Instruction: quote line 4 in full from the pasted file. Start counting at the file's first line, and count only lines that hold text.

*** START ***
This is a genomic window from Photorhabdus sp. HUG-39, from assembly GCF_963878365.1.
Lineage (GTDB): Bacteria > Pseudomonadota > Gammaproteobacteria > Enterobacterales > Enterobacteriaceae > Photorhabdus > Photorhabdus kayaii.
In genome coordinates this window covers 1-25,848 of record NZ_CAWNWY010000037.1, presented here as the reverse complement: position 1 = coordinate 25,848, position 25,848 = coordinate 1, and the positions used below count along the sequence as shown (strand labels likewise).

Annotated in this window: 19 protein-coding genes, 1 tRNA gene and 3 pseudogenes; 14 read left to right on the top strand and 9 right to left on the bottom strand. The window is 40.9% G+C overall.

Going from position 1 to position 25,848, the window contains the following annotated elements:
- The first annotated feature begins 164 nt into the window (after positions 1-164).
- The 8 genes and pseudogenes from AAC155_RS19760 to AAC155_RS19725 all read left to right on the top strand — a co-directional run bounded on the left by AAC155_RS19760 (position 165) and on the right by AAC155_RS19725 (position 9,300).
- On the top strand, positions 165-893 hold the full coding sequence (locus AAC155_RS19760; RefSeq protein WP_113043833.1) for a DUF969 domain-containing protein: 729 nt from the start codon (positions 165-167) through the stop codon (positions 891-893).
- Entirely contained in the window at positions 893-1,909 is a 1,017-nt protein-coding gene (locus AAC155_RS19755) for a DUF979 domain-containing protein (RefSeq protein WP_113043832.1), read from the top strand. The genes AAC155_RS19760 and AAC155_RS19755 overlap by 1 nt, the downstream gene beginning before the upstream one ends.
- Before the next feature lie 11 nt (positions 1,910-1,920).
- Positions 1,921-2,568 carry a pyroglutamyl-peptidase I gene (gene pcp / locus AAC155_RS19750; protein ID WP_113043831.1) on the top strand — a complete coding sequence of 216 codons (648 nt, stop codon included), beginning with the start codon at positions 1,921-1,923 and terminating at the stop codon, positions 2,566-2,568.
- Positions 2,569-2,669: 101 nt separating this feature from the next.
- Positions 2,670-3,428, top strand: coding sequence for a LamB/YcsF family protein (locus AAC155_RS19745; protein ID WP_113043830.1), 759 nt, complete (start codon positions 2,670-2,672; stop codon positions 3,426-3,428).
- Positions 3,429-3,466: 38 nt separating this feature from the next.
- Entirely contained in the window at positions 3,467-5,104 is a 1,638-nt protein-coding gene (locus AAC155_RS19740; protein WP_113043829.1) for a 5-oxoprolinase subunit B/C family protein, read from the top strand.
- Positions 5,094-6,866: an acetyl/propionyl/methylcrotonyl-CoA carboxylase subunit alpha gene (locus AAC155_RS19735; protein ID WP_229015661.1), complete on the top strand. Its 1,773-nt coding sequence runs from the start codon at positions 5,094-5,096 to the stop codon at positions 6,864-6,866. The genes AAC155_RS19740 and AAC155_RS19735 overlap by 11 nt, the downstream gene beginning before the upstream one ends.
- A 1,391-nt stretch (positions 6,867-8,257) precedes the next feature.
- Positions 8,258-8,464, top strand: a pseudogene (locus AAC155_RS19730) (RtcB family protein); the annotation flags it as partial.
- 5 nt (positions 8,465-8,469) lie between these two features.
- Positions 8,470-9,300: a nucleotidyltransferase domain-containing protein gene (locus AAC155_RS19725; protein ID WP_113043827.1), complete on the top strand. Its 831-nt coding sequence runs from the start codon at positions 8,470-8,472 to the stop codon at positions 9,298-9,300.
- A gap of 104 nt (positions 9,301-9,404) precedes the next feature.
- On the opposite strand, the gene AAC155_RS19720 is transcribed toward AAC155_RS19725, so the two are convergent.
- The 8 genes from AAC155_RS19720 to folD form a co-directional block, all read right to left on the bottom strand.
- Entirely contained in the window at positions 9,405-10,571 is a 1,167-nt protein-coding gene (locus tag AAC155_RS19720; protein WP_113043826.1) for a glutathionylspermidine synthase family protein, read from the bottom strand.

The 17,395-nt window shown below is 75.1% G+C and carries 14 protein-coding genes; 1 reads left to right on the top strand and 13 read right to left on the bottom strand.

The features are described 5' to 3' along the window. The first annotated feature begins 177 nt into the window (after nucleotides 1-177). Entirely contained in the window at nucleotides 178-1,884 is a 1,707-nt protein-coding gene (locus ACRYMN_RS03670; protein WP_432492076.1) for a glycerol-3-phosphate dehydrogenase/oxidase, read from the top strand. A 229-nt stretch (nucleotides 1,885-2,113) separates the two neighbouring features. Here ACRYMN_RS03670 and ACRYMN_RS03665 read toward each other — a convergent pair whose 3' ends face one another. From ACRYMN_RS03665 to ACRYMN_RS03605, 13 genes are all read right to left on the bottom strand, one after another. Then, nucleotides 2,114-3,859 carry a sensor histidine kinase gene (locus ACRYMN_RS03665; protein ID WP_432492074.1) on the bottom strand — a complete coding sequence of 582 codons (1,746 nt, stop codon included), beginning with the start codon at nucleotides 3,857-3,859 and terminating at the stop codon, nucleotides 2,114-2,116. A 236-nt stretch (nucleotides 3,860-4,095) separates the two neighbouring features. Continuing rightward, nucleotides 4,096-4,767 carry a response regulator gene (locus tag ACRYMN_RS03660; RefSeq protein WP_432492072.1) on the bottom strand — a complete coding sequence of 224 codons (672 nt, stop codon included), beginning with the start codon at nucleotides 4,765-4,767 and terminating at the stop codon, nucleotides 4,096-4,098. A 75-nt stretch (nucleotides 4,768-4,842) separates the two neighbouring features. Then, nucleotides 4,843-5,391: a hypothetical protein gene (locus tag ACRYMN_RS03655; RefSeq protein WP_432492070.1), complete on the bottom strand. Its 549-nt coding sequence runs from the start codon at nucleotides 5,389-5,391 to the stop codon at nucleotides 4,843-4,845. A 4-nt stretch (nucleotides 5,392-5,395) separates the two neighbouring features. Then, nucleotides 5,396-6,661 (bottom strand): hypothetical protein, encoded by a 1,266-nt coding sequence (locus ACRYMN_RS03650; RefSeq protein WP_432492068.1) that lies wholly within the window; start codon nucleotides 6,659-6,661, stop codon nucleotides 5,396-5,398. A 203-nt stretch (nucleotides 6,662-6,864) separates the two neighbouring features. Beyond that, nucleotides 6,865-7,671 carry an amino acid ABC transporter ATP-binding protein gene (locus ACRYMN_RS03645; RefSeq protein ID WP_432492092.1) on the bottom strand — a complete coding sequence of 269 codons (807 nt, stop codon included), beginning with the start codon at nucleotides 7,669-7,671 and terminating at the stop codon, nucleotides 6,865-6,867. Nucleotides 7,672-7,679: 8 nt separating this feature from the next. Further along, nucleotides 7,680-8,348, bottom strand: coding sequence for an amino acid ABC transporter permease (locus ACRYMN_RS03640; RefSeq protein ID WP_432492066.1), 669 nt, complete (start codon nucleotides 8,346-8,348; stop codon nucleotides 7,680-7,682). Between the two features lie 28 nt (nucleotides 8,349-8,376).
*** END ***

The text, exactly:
Annotated in this window: 19 protein-coding genes, 1 tRNA gene and 3 pseudogenes; 14 read left to right on the top strand and 9 right to left on the bottom strand. The window is 40.9% G+C overall.